Opportunity — can you hear us?

The Mars Exploration Rover B “Opportunity” has been such an amazing success story.  From a remarkable “hole-in-one” landing in January of 2004….

…to record-shattering traverses of Meridiani Planum for over 14 years, currently taking it to a location aptly named Perseverance Valley, Opportunity has far outlived all of the expectations for it.  It has outlived its sister vehicle, Spirit, which became mired and unable to orient its solar panels for optimal illumination in the long Martian winter, and seen remarkably fortuitous weather events — dust devils that cleared the pernicious accumulation of dust from its solar panels.

But now, the rover’s been going on so long it almost seems unstoppable.  XKCD’s Randall Munroe took this its logical extreme:

We all remember those famous first words spoken by an astronaut on the surface of Mars: It really has seemed as if Opportunity is unstoppable.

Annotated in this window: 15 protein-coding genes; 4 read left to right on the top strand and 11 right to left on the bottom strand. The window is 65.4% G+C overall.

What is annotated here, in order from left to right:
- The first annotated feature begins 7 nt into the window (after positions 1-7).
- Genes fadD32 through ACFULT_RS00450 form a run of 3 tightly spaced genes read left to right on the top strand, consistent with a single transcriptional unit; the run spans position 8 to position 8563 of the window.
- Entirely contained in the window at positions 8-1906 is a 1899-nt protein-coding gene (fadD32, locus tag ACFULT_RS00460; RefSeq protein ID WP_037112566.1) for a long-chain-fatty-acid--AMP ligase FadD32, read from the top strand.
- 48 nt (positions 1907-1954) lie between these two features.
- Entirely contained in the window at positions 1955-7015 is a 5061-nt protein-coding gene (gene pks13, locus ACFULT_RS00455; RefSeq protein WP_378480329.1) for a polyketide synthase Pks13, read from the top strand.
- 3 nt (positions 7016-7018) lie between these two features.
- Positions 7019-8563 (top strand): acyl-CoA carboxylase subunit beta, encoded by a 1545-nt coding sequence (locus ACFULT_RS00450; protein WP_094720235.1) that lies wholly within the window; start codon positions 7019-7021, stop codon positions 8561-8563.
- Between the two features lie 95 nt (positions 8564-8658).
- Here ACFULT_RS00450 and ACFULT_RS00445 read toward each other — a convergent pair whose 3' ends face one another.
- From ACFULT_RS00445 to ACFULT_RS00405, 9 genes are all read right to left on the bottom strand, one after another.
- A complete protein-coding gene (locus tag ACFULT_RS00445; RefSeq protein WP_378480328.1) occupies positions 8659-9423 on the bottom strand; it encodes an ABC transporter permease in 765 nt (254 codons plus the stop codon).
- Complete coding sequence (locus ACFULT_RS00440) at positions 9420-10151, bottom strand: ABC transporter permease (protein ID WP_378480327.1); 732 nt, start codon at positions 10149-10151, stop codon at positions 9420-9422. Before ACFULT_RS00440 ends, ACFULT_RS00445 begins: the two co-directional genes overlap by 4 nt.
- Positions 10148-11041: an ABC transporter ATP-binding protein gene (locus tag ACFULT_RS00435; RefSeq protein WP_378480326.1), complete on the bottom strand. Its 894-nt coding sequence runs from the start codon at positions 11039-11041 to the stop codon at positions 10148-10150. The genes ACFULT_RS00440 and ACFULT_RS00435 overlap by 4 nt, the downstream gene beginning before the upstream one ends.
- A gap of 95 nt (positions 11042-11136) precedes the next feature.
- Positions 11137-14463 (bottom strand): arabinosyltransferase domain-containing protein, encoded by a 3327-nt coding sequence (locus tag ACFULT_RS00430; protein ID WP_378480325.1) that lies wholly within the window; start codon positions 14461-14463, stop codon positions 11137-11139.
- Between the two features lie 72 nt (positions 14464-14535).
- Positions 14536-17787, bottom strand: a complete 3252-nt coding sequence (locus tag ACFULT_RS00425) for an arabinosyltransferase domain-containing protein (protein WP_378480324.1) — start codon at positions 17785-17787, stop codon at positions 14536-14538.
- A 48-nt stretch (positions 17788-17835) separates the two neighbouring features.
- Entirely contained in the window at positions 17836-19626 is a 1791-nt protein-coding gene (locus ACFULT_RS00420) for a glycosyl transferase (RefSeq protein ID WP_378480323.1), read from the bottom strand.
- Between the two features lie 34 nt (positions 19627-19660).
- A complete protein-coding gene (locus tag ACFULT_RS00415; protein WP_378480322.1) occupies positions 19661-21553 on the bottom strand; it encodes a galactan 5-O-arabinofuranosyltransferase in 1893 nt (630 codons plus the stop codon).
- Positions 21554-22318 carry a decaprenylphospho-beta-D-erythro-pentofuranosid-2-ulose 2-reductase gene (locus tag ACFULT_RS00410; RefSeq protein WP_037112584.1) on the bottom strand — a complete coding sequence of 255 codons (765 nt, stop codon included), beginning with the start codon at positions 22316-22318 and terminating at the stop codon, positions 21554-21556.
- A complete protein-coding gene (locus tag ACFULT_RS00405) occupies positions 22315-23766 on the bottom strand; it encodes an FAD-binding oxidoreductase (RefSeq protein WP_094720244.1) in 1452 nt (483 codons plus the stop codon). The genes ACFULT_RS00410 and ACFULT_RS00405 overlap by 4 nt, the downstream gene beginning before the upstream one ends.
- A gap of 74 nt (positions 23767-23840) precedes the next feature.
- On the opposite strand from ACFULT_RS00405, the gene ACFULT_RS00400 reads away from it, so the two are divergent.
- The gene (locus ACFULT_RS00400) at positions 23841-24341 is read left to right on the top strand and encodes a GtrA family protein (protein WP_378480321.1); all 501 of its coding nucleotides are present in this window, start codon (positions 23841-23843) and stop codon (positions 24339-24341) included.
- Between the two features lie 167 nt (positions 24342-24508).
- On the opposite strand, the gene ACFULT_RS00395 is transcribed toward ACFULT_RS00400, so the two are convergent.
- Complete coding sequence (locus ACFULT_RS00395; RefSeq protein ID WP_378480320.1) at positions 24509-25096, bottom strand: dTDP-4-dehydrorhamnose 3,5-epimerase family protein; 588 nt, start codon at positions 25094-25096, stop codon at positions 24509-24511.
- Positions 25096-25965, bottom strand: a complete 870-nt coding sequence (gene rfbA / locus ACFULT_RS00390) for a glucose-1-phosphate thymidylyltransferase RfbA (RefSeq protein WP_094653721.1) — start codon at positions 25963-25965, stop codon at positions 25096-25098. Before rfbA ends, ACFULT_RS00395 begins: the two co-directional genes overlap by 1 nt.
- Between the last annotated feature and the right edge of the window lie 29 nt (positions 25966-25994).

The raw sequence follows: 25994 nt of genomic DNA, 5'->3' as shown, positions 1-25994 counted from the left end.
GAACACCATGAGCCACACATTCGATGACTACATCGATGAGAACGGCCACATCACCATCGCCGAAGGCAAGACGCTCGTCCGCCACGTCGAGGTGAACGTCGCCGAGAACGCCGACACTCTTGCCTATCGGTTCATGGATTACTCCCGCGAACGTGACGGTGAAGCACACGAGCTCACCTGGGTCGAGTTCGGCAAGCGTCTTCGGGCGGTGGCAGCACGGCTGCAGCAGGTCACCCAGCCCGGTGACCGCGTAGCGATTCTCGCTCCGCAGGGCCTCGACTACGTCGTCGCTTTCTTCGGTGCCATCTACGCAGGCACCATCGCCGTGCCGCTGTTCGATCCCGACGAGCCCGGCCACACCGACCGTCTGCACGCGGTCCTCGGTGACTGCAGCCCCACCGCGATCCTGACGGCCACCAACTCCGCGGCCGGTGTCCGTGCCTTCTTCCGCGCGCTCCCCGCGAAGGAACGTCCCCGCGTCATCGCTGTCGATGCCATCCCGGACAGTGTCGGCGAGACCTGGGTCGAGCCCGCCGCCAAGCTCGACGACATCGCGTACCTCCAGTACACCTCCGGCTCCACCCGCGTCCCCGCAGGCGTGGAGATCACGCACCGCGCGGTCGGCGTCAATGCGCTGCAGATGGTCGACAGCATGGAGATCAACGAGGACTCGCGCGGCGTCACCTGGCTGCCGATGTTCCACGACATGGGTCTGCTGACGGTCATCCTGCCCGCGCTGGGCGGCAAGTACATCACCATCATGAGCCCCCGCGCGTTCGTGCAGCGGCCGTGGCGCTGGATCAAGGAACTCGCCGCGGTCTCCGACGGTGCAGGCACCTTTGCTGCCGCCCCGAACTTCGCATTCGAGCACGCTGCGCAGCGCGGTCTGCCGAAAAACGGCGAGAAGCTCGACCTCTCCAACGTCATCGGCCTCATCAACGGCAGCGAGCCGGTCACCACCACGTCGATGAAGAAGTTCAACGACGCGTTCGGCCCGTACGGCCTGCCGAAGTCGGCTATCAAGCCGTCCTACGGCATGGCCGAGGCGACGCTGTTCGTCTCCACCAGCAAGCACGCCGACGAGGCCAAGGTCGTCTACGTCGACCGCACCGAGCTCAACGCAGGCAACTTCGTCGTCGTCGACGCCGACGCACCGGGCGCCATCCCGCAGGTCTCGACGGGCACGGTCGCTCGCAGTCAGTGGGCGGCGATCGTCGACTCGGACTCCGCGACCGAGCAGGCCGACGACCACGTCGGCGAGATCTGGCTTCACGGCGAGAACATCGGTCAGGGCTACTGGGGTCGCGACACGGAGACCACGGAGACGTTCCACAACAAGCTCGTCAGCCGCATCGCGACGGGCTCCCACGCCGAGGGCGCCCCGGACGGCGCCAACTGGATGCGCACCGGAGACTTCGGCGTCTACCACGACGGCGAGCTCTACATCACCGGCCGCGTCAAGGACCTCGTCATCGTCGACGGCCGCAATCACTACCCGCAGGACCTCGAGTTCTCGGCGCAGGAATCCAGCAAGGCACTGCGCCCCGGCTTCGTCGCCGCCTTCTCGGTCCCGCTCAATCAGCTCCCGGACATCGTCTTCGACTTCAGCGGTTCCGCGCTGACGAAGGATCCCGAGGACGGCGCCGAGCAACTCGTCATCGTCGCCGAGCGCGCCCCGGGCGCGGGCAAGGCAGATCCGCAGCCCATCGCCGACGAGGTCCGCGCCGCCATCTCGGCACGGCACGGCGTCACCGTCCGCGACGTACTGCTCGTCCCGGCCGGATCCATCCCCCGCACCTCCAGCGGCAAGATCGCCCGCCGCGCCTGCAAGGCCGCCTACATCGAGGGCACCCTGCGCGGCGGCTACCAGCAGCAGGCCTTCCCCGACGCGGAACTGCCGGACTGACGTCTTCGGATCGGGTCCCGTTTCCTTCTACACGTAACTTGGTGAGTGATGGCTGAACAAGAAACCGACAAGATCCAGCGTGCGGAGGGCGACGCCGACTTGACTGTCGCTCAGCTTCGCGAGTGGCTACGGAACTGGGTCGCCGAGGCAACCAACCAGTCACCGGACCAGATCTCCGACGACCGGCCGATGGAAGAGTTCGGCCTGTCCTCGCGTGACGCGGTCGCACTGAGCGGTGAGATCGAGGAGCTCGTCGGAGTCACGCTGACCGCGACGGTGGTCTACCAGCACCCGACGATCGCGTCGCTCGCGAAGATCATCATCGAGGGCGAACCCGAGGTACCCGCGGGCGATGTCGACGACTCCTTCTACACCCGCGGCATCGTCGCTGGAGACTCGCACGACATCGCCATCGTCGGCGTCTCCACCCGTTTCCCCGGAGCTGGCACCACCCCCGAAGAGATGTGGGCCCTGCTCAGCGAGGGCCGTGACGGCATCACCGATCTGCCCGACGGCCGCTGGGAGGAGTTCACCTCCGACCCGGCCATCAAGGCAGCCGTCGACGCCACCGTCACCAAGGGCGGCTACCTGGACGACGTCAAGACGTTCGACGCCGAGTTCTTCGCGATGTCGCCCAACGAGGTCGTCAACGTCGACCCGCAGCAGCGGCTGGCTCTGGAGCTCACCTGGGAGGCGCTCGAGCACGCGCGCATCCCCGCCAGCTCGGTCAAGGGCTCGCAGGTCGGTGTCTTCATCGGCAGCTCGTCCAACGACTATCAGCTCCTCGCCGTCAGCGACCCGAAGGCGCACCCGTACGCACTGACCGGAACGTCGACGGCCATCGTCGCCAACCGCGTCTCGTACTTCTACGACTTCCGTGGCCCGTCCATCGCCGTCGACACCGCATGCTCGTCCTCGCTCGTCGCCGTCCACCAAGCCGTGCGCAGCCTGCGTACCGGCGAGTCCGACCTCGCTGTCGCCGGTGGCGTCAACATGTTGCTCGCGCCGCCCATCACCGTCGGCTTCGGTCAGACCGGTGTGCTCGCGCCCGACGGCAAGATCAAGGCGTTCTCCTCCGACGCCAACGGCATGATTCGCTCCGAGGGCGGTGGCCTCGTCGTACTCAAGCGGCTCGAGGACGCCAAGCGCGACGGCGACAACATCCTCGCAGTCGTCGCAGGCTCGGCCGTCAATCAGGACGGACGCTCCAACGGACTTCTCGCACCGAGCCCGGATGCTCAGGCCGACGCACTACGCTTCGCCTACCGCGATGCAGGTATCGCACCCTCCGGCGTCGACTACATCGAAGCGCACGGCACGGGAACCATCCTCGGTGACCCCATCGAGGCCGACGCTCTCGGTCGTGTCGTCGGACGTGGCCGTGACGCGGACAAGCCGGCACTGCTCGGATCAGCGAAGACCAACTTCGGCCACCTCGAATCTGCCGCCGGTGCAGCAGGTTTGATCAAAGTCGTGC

The Martian Terminator of rovers, if you will.

But it’s possible it’s now met its match in the form of what is shaping up to be the biggest dust storm on Mars in a long time, possibly since the staggering dust storm that enveloped Mars just before Mariner 9 arrived in 1971, lasting months before the probe was able to begin usefully photographing the red planet.  If this storm also lasts months, it will surely kill Opportunity; it’s summer in Meridiani Planum, which helps a lot, but this storm is likely blotting out the sun almost completely.  A few days ago, NASA lost the signal from Opportunity.  Over the previous few days, the probe’s telemetry had reported plummeting power output from the solar panels, so at present, it is certainly subsisting on battery power, running only its mission clock so it can periodically wake up and check to see if there is light again.  If the storm lifts soon, we may hear from Opportunity again.  But if not . . . .

Well.  Cross your fingers.  😉  This plucky little robot has surprised us before.